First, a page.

Fire the Web site designer

Macromedia has the niftiest Web site control program we have ever seen. It’s called Contribute, and it lets you dismiss the person who updates your Web site and make any changes on your own.

Using Macromedia Contribute to change a Web site is as easy as editing a page with a pencil. In fact,

the icon you click on to make changes is shaped like a pencil. Rest easy about security: The only person who can make these changes is the one who has a password for the site.

Making changes turned out to be a piece of cake; you can even make changes to pop-ups. And any number can play. A copy of the Web site can be made available to other people so they can suggest things they think would improve the site. The copies come with a headline that says, “”Please review this page.”” Employees and associates often have great ideas on how to improve a site, but only you, the keeper of the keys, have the final say on which ones go in.

Contribute, version 3, lists for $149 at the Macromedia web site: This was not only the easiest way we’ve ever seen for updating and changing a Web site, but the program came with over 200 templates you can use to design your own site.

The trouble with Spyware

We’ve written a lot about spyware, and so has everybody else. We hope these last few notes will settle the matter for a while. Then we can go fishing, and we don’t mean “”phishing.””

The trouble with spyware is it’s like the old missile race during the Cold War. Every time there was a new missile, the other side would build an anti-missile missile. Then you had to build a better missile, which led to building a better anti … But you get the idea. Spyware is something like that, but without the warheads.

The best anti-missile to date is probably the new Anonymizer, which lets you browse the Web as someone who just dropped in from Mars. The old one was confusing and some Web sites wouldn’t come up when they saw you were “”Anonymizing.””

That’s because some commercial Web sites want to know who’s coming aboard. Sometimes it’s just curiosity, but more often it’s to collect marketing data: where you live, how old you are, what you do for a living, and even how much money you make. Some people, being basically innocent and nice, supply all that information. Then the sponsor of that Web site either sends you notes on stuff to buy, and/or sells your information to someone else who sends you notes on stuff to buy. It is in this way that we accumulate spam and spies.

It didn’t take long for companies to learn the IP addresses for visits made using Anonymizer and they simply blocked those visitors. The new version fixes that by changing the IP address every day.

IP stands for “”Internet Protocol,”” and every connection to the Internet has a specific numbered address. If you use what’s called a “”dial-up connection,”” which means you are connecting through a regular telephone line, that IP address changes every time you log on to the Internet. But if you’re using a high-speed connection, like cable, the IP address remains the same for anywhere from a few days to several weeks. The longer it stays the same, the better the chances of someone placing spies or hacking into your system.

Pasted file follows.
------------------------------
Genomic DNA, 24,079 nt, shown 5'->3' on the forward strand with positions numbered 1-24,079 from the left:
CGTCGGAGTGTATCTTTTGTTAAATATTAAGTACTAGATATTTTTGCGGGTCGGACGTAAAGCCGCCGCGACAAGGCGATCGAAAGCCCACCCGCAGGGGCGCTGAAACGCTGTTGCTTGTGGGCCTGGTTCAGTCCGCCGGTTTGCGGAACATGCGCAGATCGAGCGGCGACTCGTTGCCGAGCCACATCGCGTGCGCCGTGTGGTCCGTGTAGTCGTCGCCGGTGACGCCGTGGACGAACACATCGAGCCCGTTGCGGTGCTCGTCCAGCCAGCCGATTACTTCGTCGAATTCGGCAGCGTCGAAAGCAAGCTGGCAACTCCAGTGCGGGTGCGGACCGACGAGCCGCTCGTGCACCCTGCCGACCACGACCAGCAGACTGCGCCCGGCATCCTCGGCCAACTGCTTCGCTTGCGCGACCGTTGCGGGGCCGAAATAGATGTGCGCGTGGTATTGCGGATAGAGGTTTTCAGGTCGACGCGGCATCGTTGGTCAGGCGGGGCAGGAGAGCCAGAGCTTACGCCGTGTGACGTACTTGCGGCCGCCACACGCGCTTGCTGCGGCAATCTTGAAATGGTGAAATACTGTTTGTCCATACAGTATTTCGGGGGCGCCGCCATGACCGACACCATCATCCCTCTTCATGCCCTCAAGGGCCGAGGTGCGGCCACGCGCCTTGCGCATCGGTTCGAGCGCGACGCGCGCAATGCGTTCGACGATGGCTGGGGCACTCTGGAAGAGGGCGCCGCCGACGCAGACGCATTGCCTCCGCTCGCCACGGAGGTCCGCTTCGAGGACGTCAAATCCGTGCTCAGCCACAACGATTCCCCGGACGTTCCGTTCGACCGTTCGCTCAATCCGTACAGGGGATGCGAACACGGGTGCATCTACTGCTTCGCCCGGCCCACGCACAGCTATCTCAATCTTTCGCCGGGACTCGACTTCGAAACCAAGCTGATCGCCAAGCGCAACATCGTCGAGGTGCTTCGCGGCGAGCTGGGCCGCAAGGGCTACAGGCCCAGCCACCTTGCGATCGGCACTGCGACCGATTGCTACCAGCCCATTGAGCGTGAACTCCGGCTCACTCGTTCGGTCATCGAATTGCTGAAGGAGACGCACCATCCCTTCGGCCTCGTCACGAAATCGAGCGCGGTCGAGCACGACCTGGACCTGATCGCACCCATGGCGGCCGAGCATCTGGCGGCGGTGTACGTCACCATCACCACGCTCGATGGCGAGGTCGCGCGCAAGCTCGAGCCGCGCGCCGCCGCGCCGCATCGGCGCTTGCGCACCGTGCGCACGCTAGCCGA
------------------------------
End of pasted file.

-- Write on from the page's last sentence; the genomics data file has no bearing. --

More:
So Anonymizer makes you anonymous by changing your apparent IP address every day, and then guards you further by allowing you to encrypt any information you do want to give out.

Along with identity protection, Anonymizer also detects and removes spyware, key-loggers, adware, hijackers and other nasty bits. It erases unwanted hidden files and tracking cookies, which provide information on your movements. Once again, like the missile/anti-missile problem, conditions are always subject to change. If you have trouble bringing in a particular Web site, try the “”refresh”” button on your browser or turn Anonymizer off.

Anonymizer is a subscription system. It costs $50 aear and that includes any upgrades during the period. It also works best when used with the Firefox Internet browser from Mozilla. You can get that by going to Over 50 million people have already downloaded Firefox, which they typically use instead of Microsoft’s Internet Explorer. Anonymizer also works with Internet Explorer, but you don’t get as many features. It does not work with America Online’s browser. Find out about additional features at


CounterSpy is a new spyware catcher and blocker from Sunbelt Software (, a company that started as a maker of educational software for children. It costs only US$20; Bob has been running it for several weeks and likes it. Other reviews are mixed.

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Jim Love, Chief Content Officer, IT World Canada

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